Make no mistake: Mortgage credit is still very tight by
historical standards, and only borrowers with the most pristine credit and
healthy down payments can get the lowest rates. But there are signs that the
noose is loosening, if only slightly, in response to lower mortgage volume.
Volume has fallen because rates are rising. Originations were
down nearly 20 percent in the third quarter from the same period in 2012,
according to Mortgage Daily.
Refinances are down more than 50 percent from a year ago because
of higher rates, the Mortgage Bankers Association says.
The drop in volume has lenders looking for more business,
however, and possibly easing up on some standards—or at least removing costly
overlays on loans.
"New originations will be down, and nonprime borrowers will
start to re-emerge," said Tim Martin of TransUnion, which reported a 23
percent drop in borrowers' making late payments in the third quarter versus a
Since the recession began in 2008, the percentage of nonprime
borrowers—or those with a Vantage Score lower than 700, according to Martin—has
fallen from 12 percent of all originations to below 6 percent. That share is
ticking up slightly.
"The origination volumes are starting to lower, so [banks
say] let's start easing up a little bit, take a little bit more risk and help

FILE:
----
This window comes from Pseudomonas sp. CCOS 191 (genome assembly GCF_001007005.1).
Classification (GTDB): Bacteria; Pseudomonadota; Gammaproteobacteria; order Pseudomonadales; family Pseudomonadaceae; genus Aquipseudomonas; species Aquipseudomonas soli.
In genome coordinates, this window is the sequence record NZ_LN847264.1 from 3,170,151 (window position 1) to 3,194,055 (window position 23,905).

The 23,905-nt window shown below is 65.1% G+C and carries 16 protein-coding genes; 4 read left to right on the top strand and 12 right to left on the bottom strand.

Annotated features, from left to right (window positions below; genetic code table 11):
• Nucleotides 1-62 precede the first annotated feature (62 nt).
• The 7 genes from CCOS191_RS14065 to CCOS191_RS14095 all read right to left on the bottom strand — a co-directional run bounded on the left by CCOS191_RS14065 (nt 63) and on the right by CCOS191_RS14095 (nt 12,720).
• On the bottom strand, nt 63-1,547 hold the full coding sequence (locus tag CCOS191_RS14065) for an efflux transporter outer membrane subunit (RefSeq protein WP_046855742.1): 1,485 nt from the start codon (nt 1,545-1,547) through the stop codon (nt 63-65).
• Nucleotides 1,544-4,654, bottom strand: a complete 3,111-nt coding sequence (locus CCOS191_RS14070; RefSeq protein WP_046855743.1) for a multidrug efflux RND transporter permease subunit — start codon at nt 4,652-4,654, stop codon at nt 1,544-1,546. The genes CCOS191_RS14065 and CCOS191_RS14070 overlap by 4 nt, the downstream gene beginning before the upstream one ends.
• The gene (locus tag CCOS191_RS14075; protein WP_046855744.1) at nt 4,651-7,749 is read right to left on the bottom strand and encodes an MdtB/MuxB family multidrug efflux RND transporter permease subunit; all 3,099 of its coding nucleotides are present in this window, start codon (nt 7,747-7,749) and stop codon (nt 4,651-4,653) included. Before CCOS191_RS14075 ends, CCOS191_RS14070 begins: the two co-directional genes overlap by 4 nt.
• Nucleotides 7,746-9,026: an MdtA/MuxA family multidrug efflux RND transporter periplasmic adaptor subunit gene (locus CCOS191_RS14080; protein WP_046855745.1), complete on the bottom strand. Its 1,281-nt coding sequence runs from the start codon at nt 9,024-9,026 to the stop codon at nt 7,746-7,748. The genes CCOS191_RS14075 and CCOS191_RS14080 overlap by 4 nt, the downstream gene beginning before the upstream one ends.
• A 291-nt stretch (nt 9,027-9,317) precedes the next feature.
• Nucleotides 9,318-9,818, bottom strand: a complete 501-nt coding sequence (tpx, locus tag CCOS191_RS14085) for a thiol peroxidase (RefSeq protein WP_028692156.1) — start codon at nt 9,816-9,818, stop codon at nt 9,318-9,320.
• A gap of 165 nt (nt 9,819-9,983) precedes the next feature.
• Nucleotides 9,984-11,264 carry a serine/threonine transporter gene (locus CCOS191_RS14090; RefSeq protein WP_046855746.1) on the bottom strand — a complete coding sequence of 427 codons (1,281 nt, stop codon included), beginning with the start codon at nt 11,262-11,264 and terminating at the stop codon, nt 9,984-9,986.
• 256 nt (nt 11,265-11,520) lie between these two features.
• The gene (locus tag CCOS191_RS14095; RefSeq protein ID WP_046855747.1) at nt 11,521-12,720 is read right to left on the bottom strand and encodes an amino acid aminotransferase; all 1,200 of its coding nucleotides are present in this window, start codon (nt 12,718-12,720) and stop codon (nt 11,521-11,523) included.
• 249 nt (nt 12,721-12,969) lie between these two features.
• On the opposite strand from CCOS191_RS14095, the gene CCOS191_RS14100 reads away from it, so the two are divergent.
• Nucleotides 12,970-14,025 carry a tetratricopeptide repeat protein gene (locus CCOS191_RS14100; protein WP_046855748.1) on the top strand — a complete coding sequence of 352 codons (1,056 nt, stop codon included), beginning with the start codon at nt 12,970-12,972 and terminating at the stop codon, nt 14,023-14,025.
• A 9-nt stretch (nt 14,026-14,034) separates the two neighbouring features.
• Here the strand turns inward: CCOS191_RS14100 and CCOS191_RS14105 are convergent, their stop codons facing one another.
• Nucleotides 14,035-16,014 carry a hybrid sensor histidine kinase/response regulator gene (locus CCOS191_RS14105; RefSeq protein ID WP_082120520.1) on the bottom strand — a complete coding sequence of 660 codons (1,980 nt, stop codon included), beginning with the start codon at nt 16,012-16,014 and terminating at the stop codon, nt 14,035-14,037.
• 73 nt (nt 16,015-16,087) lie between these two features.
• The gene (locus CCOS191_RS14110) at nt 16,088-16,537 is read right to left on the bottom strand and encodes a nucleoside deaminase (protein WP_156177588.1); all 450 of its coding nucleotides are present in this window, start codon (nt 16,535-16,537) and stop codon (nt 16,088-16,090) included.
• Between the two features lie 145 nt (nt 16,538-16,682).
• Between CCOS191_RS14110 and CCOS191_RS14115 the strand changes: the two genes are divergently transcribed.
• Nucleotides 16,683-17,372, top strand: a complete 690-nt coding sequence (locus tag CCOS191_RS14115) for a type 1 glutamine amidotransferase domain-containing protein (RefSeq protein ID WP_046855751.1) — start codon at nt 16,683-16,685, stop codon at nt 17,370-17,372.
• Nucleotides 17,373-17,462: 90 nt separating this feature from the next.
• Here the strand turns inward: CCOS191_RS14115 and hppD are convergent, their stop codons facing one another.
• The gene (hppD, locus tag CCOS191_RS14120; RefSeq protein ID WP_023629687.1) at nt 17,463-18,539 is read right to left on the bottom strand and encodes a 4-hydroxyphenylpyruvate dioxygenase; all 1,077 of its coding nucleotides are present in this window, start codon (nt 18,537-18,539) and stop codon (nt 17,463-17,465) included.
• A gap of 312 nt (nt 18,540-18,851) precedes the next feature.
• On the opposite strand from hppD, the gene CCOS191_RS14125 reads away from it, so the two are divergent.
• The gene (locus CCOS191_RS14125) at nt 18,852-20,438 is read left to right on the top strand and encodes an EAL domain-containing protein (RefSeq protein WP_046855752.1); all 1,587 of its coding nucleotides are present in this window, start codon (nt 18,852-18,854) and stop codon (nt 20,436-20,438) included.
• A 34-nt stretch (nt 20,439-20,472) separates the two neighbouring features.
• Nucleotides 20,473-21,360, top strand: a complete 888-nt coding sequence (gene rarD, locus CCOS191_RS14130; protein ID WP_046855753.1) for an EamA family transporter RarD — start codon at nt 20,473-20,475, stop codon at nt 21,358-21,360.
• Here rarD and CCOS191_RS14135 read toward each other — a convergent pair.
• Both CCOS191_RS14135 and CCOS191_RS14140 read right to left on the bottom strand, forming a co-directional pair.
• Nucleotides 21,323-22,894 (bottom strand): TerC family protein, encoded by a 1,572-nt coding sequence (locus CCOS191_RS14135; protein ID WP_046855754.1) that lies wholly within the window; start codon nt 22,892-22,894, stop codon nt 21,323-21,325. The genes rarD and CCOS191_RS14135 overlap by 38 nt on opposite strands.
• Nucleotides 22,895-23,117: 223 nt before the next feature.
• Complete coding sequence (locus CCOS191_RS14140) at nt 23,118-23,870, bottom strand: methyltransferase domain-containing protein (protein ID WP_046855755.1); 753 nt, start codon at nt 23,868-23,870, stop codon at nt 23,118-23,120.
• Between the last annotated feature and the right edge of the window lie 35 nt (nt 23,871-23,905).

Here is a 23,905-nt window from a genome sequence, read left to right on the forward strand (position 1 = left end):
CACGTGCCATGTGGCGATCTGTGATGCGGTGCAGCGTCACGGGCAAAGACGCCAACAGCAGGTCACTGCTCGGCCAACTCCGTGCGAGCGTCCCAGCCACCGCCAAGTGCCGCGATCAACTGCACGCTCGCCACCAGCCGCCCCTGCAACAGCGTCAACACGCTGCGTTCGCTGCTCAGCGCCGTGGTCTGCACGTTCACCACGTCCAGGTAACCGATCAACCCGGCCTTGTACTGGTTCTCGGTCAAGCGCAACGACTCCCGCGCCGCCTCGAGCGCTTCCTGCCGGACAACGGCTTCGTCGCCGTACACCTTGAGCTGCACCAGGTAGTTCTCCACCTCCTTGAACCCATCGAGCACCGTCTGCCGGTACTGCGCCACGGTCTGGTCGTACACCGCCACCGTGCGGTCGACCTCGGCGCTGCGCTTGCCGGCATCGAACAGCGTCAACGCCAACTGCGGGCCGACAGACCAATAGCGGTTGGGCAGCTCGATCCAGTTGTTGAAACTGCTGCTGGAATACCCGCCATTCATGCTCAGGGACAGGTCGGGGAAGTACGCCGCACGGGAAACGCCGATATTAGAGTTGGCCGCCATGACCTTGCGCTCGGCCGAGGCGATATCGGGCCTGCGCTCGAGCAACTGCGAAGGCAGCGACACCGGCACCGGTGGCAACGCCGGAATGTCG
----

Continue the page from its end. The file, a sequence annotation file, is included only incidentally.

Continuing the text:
some folks get some mortgages done," Martin
After tightening in August and September, credit eased slightly
in October, according to a monthly report from the Mortgage Bankers
"Some investors reduced minimum credit scores on certain
products," the report said. "At the same time, other investors
reduced the availability of cash-out refinances and limited other programs to
primary residences in programs which previously allowed for second and investor
homes. The net impact was a slight increase in the index for the month."
That slight easing may again be just for the most creditworthy
borrowers. Options for those with smaller down payments and lower scores are
D.R. Horton, the nation's largest home builder, said the share
of buyers using low-down-payment loans from the Federal Housing Administration
is dropping, as the agency has raised its insurance premiums.
The entry-level builder, which reported fiscal fourth-quarter
earnings Tuesday, said the share of first-time buyers dropped to 43 percent
from 53 percent year over year. The average FICO score for a D.R. Horton buyer
is 723—high by historical standards.
By: Diana Olick
| CNBC Real Estate Reporter
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